More Needy Families Seek Emergency Help

March 21, 1991|By JoAnna Daemmrich | JoAnna Daemmrich,Staff writer

Hard times have hit home for growing numbers of laid-off workers andnewly poor families in Anne Arundel County.

Caught in the recession, more needy families are seeking emergency food and money each month from charities such as the North County Emergency Outreach Network, a non-profit coalition of 28 churches.

Leaders of the ecumenical organization reported a dramatic increase in the number of families lining up for food and help with rent orelectricity bills this winter. In the last two months, 374 families and 53 single people have requested help, a third more than the number seeking assistance during the same period last year.

"The need is like all over the place -- it's simply growing by leaps and bounds," said NEON founder Jackie Coyle, a member of Holy Trinity Catholic Church in Glen Burnie.

Since mid-September, the number of families showing up at NEON's pantry on Fifth Avenue in Glen Burnie has climbed by 11 percent every two months. Coyle attributed most of the upswing to the rising unemployment rate and related economic woes.

"We're seeing more and more people who are totally new to the system," shesaid."They've just been laid off, their money is running out, and they don't know where to go."

Between January 1990 and January 1991,Anne Arundel's unemployment rate jumped from 2.9 percent to 4.7 percent. Though still below January's national rate of 7 percent and the state figure of 6.1 percent, the increase in unemployed is straining social service providers, NEON representatives said Tuesday night.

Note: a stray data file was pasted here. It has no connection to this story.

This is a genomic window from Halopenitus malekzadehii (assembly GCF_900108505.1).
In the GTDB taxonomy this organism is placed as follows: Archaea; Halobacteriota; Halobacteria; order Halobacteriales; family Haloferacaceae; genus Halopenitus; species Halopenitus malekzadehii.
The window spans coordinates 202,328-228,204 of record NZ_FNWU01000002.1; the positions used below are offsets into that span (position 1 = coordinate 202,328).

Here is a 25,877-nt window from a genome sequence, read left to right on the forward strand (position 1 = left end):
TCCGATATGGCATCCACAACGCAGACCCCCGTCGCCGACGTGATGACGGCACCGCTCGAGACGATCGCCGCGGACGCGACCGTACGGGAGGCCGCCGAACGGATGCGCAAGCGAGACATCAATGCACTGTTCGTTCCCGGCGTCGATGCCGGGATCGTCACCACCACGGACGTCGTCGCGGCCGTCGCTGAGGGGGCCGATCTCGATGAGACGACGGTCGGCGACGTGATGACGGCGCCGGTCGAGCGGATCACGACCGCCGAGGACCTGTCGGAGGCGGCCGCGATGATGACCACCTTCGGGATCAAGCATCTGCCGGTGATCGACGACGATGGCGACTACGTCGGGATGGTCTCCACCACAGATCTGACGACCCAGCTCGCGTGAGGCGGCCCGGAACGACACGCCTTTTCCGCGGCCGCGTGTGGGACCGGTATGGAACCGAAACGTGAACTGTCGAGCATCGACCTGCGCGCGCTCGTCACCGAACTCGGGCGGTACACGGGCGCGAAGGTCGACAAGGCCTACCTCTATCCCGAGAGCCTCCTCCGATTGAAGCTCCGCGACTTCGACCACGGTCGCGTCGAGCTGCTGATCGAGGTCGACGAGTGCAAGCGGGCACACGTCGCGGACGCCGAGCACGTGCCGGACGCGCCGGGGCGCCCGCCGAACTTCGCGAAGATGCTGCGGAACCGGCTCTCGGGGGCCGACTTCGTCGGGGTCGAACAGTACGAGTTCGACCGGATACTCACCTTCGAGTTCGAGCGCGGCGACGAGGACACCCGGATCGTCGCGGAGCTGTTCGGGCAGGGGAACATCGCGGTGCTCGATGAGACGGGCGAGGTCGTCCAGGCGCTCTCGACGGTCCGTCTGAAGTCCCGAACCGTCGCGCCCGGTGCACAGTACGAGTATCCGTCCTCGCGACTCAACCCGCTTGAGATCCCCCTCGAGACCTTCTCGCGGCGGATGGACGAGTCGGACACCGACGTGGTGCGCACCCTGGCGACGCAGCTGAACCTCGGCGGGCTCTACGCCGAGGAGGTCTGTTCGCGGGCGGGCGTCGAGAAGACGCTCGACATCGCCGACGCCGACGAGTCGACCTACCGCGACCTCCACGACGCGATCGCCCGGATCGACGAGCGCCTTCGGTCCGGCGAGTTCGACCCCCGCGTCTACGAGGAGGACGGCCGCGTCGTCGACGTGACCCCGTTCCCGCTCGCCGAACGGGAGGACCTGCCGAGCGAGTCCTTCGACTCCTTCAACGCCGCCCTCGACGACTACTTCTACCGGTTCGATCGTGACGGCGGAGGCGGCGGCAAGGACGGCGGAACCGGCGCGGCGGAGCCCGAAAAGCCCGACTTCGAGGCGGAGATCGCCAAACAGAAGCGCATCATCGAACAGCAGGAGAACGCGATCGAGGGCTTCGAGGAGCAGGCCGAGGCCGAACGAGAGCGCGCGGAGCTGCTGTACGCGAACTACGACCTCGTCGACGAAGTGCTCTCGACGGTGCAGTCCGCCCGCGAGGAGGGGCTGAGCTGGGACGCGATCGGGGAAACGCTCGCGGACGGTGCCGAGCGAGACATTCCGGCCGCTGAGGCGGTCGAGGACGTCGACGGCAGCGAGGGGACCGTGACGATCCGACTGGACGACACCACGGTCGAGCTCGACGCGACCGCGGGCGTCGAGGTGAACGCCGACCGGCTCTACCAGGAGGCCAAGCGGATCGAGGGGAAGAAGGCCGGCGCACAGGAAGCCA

The rising demand for emergency food and assistance with rent and fuel bills is mirrored across the state, said Eileen Gillan Davidson, spokeswoman for the Maryland Food Committee. In a survey of Maryland soup kitchens last November, the non-profit group found a 26 percent increase over the preceding year in requests for emergency food, she said.

"That was before the recession really hit," Davidson pointed out. "Things have really gotten a lot worse in the last months."

Despite numerous layoffs due to the sagging economy, Anne Arundel still has a lower unemployment rate than its 1982 recession high of 7.4 percent. Economists at the University of Maryland predict the state's economy will reach a low this summer and start to rebound by the end of the year. Anne Arundel business leaders are hoping for recovery.

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